Facebook was on top of the world only 3 months ago following its record flotation in May this year.
How things have changed. Although there was some criticism of the bungled flotation and the ‘inflated’ price, most market analysts considered the price to be realistic given the global dominance of the social media behemoth and its intrinsic ability to pull in the advertising revenue. However, a lot can happen in 3 short months. Facebook is set to report a record loss of around $650 million, (£416 million) when it delivers its first set of trading results later this week.
So what’s gone wrong?
Has Facebook, the social media giant, suddenly lost the plot, or are other factors at play?
It appears that what will push Facebook into the red is the $1 billion accounting hit it has been forced to take to meet the share-based payouts for its own employees.
However, even if you ignore this one-off liability, then Facebook’s net earnings are still reckoned to have slid by to $271 million between April and June according to Morgan Stanley, the American bank who organised the float. If this wasn’t bad enough, the social media giant’s value has also plummeted by $20 billion since its stock market debut a couple of months ago. Analysts believe that technical glitches at the NASDAQ exchange and growing concerns over Facebook’s ability to ‘monetise’ smartphones have been responsible the share price drop from $38 to $28.76.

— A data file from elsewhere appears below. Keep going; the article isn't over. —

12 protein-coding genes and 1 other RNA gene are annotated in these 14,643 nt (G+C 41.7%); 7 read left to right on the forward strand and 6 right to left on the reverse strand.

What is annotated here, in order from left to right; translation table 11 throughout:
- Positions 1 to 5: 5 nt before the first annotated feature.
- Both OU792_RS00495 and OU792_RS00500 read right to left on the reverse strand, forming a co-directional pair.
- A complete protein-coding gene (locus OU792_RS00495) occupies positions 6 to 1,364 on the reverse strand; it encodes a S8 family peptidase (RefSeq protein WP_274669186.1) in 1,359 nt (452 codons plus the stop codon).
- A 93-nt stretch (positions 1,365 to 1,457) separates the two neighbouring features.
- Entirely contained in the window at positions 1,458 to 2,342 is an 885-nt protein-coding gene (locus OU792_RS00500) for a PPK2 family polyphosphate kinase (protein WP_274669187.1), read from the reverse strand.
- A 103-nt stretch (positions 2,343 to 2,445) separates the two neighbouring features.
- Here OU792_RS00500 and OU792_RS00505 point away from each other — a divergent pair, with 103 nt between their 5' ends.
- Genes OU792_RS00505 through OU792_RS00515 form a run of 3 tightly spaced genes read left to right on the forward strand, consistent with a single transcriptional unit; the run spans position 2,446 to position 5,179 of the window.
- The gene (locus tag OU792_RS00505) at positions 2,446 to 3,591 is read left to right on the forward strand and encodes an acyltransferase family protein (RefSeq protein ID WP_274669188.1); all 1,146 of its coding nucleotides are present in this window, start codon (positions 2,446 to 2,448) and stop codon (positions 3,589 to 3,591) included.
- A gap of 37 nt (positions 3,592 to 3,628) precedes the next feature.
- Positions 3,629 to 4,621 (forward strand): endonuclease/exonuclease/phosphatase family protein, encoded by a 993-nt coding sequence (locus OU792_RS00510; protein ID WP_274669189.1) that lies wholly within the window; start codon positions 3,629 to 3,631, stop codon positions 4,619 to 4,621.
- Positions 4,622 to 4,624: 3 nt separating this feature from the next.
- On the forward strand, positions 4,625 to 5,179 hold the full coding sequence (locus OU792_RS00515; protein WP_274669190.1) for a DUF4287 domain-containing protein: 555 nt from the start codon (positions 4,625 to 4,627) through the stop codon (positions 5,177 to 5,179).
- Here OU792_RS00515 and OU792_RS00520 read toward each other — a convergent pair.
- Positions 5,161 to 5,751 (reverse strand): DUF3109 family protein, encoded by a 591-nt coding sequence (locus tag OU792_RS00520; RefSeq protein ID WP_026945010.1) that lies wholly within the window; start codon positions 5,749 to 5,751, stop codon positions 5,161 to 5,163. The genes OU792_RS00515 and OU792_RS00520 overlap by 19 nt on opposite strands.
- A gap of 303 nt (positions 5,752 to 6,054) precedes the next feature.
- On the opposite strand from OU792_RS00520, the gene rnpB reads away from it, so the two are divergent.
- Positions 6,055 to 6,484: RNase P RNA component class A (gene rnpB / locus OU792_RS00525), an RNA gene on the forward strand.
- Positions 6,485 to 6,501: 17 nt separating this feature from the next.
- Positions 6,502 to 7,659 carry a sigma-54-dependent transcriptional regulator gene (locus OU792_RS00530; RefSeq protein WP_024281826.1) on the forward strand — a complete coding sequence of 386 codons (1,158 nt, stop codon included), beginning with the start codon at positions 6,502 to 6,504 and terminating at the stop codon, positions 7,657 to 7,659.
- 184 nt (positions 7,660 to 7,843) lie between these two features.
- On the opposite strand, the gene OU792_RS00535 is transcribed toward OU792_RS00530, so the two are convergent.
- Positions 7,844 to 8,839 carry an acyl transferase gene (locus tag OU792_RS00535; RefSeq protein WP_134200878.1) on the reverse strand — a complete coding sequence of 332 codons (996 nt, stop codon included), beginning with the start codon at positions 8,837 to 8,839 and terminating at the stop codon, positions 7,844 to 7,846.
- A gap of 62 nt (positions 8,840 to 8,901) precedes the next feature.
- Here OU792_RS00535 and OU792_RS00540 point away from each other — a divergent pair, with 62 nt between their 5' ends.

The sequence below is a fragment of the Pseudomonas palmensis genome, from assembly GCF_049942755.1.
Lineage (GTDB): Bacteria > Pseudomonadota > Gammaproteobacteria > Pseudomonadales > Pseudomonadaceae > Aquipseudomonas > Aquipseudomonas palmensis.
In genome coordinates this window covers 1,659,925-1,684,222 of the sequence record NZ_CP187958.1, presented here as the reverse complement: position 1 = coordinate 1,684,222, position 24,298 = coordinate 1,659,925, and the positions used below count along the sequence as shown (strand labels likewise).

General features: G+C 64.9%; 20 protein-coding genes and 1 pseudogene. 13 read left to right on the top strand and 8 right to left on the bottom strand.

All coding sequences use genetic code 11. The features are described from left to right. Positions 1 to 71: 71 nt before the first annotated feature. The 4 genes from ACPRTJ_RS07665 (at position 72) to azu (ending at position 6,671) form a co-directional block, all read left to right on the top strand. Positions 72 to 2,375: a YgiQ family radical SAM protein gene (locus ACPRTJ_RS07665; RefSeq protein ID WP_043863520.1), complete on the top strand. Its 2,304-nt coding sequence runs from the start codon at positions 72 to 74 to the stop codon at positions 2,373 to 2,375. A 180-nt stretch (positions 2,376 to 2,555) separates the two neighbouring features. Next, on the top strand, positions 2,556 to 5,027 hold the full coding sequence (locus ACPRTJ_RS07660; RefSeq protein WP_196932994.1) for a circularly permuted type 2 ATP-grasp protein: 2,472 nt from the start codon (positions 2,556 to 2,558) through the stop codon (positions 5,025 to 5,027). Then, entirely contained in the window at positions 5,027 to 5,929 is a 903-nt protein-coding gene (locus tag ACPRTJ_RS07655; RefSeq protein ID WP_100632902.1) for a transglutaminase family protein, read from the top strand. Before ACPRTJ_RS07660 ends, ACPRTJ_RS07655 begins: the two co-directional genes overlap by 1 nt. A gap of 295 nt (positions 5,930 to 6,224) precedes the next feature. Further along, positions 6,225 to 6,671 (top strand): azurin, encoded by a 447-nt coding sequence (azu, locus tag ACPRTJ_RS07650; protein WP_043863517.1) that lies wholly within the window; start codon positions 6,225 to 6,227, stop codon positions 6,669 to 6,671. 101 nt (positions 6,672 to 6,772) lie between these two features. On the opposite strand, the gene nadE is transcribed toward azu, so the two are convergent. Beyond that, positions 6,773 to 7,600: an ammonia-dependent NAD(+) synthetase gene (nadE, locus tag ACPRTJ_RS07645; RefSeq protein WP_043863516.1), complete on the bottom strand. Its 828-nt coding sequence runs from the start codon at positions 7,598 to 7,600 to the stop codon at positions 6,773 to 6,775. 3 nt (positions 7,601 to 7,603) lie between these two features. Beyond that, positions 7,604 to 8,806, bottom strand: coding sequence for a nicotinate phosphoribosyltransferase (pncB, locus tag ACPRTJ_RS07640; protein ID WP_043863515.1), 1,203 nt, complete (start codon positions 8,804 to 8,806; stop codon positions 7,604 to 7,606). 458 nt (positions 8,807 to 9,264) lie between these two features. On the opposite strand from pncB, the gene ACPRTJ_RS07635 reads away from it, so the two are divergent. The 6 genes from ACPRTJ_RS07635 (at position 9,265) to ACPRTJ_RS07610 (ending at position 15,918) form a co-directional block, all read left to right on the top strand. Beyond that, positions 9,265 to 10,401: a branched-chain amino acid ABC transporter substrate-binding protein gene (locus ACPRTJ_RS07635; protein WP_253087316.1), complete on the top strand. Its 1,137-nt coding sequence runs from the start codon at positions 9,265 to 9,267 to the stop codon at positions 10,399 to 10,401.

The social networking platform is expected to announce that this’ mobile pressure’ will continue to increase over time as more and more people access the platform whilst out and about.Mark Zuckerberg, the Facebook founder, has gone on record as saying that the hardest task the business faces over the coming years is going to be adapting the 900 million plus member site for mobile devices.
To compound matters, rival smartphone and tablet giant Apple is likely to announce an increase in profits of around 30%.
Second quarter profits from sales of its iPhone and iPad devices have increased by $10 billion over the period in spite of the economic downturn. Revenues are forecasted to jump by roughly 30% to $37 billion over the quarter, pushing Apple’s cash pile over $120 billion.
No doubt Mr Zuckerberg is looking over at his rival enviously.